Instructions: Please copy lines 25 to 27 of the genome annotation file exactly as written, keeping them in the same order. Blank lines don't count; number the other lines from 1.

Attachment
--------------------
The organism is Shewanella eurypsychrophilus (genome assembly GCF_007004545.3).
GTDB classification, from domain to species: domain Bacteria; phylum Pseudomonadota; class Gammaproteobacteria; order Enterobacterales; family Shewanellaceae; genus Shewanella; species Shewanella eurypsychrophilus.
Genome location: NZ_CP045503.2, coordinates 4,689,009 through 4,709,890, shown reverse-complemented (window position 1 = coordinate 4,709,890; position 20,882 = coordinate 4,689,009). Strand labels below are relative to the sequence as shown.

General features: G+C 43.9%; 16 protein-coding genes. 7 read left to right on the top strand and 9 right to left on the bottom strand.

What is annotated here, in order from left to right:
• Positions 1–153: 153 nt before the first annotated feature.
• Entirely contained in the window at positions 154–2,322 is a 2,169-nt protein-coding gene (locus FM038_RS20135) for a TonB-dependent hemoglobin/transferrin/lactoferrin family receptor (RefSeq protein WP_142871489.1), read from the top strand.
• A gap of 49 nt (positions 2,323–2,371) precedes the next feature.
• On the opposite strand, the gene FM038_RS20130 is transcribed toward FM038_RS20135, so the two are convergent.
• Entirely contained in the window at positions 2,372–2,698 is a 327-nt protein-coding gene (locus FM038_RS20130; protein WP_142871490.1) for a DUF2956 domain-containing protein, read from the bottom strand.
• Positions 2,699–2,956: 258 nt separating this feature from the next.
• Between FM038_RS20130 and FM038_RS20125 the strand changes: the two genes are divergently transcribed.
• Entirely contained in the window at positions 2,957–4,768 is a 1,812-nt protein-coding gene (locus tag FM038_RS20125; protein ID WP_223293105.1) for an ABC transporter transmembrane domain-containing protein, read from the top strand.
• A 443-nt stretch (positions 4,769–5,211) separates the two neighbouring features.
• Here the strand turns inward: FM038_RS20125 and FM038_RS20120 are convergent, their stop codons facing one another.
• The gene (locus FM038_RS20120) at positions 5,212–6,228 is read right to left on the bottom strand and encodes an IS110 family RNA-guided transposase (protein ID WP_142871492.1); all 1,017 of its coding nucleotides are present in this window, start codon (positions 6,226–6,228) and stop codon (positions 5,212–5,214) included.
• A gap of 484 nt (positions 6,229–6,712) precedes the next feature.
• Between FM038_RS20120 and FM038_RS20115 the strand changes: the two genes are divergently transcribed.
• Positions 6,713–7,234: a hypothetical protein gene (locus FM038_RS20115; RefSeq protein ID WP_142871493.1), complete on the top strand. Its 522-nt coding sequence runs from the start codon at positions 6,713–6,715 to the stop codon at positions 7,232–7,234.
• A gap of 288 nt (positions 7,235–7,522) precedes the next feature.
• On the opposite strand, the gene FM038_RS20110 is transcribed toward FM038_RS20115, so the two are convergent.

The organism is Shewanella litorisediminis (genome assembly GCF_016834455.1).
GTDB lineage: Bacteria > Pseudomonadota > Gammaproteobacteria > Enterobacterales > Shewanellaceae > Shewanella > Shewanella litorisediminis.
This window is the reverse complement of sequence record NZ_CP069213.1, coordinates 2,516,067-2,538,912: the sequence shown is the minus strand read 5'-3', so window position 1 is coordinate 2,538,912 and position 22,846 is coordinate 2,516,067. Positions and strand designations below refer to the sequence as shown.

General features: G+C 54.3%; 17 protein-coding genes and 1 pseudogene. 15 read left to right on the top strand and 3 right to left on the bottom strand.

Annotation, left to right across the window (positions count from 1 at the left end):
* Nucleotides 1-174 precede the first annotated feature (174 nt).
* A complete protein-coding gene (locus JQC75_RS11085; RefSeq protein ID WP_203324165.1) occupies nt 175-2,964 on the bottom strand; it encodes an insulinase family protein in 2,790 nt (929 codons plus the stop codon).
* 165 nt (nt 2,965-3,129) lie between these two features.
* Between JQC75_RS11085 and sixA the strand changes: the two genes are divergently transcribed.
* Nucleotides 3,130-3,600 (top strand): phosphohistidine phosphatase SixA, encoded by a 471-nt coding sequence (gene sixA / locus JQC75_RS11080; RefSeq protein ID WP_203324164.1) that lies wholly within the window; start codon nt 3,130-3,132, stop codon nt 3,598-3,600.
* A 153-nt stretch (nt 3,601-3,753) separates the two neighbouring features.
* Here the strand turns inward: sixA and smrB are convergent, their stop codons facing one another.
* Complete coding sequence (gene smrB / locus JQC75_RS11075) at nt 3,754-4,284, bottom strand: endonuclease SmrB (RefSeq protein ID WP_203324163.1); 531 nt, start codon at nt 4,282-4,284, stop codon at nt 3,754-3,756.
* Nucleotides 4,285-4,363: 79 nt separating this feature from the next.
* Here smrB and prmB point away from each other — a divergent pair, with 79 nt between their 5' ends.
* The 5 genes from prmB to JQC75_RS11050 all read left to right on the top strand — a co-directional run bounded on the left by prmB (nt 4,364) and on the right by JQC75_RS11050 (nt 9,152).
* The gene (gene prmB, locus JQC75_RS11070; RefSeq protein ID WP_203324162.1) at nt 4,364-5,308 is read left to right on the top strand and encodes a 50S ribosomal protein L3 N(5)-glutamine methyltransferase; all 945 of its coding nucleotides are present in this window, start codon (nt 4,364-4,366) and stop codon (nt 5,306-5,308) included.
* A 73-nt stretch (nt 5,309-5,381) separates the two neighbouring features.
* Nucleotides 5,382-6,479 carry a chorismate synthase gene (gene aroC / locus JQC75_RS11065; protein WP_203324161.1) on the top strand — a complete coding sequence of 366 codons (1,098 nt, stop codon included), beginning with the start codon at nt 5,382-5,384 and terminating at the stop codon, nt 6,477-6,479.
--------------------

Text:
General features: G+C 54.3%; 17 protein-coding genes and 1 pseudogene. 15 read left to right on the top strand and 3 right to left on the bottom strand.

Annotation, left to right across the window (positions count from 1 at the left end):
* Nucleotides 1-174 precede the first annotated feature (174 nt).